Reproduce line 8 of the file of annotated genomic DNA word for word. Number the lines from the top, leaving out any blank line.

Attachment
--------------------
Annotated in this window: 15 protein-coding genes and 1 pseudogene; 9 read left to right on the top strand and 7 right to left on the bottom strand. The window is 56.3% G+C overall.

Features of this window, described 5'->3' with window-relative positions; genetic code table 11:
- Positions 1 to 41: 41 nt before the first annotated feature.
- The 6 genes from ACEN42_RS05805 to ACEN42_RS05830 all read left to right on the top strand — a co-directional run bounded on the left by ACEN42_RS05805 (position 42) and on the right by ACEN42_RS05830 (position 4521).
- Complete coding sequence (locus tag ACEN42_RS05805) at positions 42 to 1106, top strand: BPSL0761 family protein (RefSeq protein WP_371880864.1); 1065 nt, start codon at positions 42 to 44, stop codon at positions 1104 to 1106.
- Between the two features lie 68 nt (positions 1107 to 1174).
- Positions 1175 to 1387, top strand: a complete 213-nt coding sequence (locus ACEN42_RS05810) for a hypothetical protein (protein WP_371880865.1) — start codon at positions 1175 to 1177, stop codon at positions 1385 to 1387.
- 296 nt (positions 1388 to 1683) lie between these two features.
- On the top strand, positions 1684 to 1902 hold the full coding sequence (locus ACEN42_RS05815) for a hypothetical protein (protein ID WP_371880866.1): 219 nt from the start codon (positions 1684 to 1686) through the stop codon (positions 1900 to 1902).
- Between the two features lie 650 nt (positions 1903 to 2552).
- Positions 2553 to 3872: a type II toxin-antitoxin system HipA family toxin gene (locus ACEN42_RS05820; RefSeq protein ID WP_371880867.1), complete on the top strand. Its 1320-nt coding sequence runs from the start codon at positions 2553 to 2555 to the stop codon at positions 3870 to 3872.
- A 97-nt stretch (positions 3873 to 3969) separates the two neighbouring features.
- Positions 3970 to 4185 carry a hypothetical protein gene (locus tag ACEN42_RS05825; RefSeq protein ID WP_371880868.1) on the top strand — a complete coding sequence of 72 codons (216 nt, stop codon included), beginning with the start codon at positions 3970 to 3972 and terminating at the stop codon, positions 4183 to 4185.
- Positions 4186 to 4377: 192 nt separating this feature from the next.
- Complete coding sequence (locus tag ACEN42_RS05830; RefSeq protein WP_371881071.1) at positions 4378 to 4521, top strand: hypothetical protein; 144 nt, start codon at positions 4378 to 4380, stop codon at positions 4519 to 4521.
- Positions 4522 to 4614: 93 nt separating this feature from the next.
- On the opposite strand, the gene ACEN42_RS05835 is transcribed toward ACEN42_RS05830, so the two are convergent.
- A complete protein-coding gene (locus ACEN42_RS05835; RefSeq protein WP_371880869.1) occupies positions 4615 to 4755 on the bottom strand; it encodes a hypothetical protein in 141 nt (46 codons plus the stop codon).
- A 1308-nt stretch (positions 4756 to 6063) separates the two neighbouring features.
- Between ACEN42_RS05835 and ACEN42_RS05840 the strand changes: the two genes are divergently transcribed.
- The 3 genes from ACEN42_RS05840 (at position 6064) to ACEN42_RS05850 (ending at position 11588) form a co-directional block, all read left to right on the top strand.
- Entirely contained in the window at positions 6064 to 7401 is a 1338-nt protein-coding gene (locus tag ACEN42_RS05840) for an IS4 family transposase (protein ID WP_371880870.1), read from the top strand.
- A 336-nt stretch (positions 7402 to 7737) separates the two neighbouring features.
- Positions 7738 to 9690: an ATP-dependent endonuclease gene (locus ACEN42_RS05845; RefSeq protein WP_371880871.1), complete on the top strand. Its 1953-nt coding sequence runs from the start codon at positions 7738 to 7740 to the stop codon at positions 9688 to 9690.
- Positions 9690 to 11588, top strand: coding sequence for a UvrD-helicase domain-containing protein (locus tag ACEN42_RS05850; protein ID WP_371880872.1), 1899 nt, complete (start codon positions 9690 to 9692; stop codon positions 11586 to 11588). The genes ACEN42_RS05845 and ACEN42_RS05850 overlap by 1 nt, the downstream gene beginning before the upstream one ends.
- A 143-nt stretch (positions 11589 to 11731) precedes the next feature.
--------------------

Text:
- 296 nt (positions 1388 to 1683) lie between these two features.